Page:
For a little light relief we have decided to bring you the supply chain in words, rather than numbers, for 2016. Please enjoy responsibly.
Abbreviation for ‘Big, Hairy, Audacious Goal’ often set by a zealous, incoming CEO who decides it is essential to make the business more like Google or, worse still, the company they used to work for. Unfortunately, procurement heads and supply chain chiefs are likely to bear the brunt of the pain in such paradigm-shifting situations.
Or was Donald Trump really saying ‘big league’? Merriam Webster dictionary confirmed that bigly is a word – albeit a very rarely used adverb – but a campaign spokesman insisted America’s president-elect was saying ‘big league’. Either way it didn’t really matter as Trump defied the polls to win bigly and big league.
Whether Britain’s departure from the EU is hard (no free access to the single market) or soft (some access to the single market), pessimists like the Economist magazine insist it will be painful. Much may depend on whether the state of the Eurozone recovery encourages Grexit (quite possible), Frexit (unlikely) or Spexit (a remote possibility – Spain is too broke) while negotiations are ongoing. Much depends on which body the UK government negotiates with: the European Commission is hard line; the European Council is soft.
Coterminous stakeholder engagement
A fancy way of saying ‘talking to people’. Such jargon is, alas, still too common in supply chains and procurement. New entrants to the profession have complained of having conversations that need subtitles, with their colleagues talking to them as if they were an experienced insider. The profession is also bedeviled by a plague of acronyms: ABC, CME, CRM, SRM etc. It’s getting a bit like the scene in Good Morning Vietnam where Robin Williams asks: “As the VP is such a VIP, shouldn’t we keep the PC on the QT? ‘Cause if it leaks to the VC, he could go MIA and we’d be on KP.”
The Oxford English Dictionary defines this Danish term as ‘a quality of coziness and comfortable conviviality and coziness that engenders a feeling of contentment or well-being’. Believed to be the reason Denmark routinely tops the world happiness index, this approach has intrigued many organisations in the UK and US who want to create a cuddlier workplace.
The Oxford English Dictionary’s word of 2016, referring to circumstances where a person’s beliefs or emotions trump facts, has become a political cliché. Mercifully it is yet to spread to the world of supply chains and procurement contracts. Someone who only loves – or promotes – their own opinions is also known as a philodox. Unfortunately, they are common in the world of procurement.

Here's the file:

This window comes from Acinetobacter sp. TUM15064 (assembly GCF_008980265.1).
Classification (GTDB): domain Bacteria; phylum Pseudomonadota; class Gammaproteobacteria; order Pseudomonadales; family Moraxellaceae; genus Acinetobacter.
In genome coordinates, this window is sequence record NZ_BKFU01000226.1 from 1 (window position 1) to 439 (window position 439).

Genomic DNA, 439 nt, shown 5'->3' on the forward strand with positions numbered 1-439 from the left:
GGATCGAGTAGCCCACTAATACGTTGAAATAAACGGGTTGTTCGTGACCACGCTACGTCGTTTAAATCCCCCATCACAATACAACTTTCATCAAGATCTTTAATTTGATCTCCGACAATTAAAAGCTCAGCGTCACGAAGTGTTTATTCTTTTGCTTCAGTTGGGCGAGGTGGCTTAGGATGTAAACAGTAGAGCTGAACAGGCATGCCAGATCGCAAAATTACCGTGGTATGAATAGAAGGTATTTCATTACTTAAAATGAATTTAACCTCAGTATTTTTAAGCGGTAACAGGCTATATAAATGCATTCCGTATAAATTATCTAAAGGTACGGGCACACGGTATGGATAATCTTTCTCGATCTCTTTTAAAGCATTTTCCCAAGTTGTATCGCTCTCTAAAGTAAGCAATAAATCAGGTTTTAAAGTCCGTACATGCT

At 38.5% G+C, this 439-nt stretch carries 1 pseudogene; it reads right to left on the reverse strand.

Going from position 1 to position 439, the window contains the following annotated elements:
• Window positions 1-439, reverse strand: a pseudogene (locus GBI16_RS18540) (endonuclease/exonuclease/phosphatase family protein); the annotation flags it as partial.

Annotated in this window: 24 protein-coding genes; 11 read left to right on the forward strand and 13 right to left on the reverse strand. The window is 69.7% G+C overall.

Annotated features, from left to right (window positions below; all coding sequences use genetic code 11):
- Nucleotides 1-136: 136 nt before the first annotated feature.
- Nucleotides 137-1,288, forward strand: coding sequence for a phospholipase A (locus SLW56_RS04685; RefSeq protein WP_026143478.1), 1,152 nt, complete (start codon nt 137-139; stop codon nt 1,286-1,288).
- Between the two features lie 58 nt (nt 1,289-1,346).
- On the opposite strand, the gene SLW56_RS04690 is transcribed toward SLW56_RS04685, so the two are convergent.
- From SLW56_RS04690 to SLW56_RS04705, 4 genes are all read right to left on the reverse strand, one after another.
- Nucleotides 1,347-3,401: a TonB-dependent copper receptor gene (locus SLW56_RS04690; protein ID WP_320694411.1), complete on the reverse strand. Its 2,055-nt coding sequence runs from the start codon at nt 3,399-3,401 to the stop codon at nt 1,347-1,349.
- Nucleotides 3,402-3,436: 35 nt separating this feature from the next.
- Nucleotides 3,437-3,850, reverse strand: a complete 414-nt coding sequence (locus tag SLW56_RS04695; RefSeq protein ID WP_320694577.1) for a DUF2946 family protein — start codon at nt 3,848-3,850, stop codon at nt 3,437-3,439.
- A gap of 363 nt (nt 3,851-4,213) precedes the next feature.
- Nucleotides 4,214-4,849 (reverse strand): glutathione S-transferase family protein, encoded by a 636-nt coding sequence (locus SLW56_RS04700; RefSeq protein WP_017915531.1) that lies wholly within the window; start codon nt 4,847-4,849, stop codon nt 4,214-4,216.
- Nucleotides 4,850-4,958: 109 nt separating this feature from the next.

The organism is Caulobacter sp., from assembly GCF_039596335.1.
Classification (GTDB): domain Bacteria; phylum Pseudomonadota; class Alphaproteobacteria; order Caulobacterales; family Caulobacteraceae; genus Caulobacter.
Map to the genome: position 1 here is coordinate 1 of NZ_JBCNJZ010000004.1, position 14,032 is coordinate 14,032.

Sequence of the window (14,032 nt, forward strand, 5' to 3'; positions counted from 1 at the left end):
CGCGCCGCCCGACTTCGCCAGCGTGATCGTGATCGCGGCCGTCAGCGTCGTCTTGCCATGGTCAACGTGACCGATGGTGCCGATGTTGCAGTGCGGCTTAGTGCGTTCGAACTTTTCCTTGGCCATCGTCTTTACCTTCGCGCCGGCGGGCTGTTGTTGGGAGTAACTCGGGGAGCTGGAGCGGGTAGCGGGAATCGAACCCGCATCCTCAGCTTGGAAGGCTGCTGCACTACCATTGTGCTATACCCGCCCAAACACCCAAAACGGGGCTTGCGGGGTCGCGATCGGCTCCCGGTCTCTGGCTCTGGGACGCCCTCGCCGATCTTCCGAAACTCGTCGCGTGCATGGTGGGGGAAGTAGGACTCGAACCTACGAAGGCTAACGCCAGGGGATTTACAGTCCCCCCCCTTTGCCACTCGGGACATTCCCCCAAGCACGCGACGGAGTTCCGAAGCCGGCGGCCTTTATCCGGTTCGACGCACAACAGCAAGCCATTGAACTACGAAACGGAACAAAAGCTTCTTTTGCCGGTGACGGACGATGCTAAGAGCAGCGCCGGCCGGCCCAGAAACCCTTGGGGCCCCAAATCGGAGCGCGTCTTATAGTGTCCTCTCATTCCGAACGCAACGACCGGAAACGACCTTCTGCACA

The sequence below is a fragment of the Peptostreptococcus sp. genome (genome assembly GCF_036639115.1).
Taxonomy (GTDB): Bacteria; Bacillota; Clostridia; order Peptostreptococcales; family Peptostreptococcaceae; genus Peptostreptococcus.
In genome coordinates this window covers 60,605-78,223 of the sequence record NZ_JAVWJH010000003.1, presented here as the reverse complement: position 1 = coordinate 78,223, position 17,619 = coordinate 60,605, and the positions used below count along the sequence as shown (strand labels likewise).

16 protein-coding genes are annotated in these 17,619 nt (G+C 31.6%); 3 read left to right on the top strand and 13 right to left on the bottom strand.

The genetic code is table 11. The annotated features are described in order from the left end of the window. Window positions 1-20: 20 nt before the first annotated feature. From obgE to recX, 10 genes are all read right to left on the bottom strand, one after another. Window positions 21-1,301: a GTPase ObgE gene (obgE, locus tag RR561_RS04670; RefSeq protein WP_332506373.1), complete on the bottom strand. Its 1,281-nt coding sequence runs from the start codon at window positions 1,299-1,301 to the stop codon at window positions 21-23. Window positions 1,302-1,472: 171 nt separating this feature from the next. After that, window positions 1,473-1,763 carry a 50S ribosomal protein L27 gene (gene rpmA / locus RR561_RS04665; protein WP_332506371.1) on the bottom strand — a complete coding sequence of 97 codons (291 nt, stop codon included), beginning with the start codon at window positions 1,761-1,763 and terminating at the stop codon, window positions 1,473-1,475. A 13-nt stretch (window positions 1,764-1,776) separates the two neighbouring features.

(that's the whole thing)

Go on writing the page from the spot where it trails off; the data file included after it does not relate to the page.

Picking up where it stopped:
Punch a puppy
A gruesome image to describe doing something that is completely detestable but good for the business. It is at least better than its predecessor – shoot the puppy. The old sporting expression is gentler: ‘Taking one for the team.’
Solve our pythons
The exact opposite of low-hanging fruit, these are the complex, intractable problems that nobody likes landing in their in-tray because they entail a lot of work and little glory. Some managers suggest the best way to deal with these is to weaponise their business processes. Thankfully, most don’t.
Procurement chiefs may not realise it but this is where they spend much of their career. Swim Lane refers to a specific responsibility within an organisation. The term may have something to do with Michael Phelps, the most decorated Olympian of all time, with 28 medals (23 of them gold), the phrase ‘blue ocean strategy’ or neither of these.
The trendy new version of ‘brainstorming’ which has committed the ultimate faux pas of being around a very long time. It was invented in 1939 by advertising executive Alex F. Osborn who was frustrated at the quality and quantity of ideas staff were generating. Like blue ocean strategy and swim lane, the term thought shower is fashionably watery and has pleasing undertones of environmental friendliness.
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